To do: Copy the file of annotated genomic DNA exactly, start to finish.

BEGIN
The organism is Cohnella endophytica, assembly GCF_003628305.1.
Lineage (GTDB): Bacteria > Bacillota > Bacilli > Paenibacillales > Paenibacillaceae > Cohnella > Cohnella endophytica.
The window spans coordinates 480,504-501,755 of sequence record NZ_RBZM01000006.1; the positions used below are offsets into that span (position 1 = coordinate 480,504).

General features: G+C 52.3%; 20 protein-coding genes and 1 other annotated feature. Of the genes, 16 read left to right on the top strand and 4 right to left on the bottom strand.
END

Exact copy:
The organism is Cohnella endophytica, assembly GCF_003628305.1.
Lineage (GTDB): Bacteria > Bacillota > Bacilli > Paenibacillales > Paenibacillaceae > Cohnella > Cohnella endophytica.
The window spans coordinates 480,504-501,755 of sequence record NZ_RBZM01000006.1; the positions used below are offsets into that span (position 1 = coordinate 480,504).

General features: G+C 52.3%; 20 protein-coding genes and 1 other annotated feature. Of the genes, 16 read left to right on the top strand and 4 right to left on the bottom strand.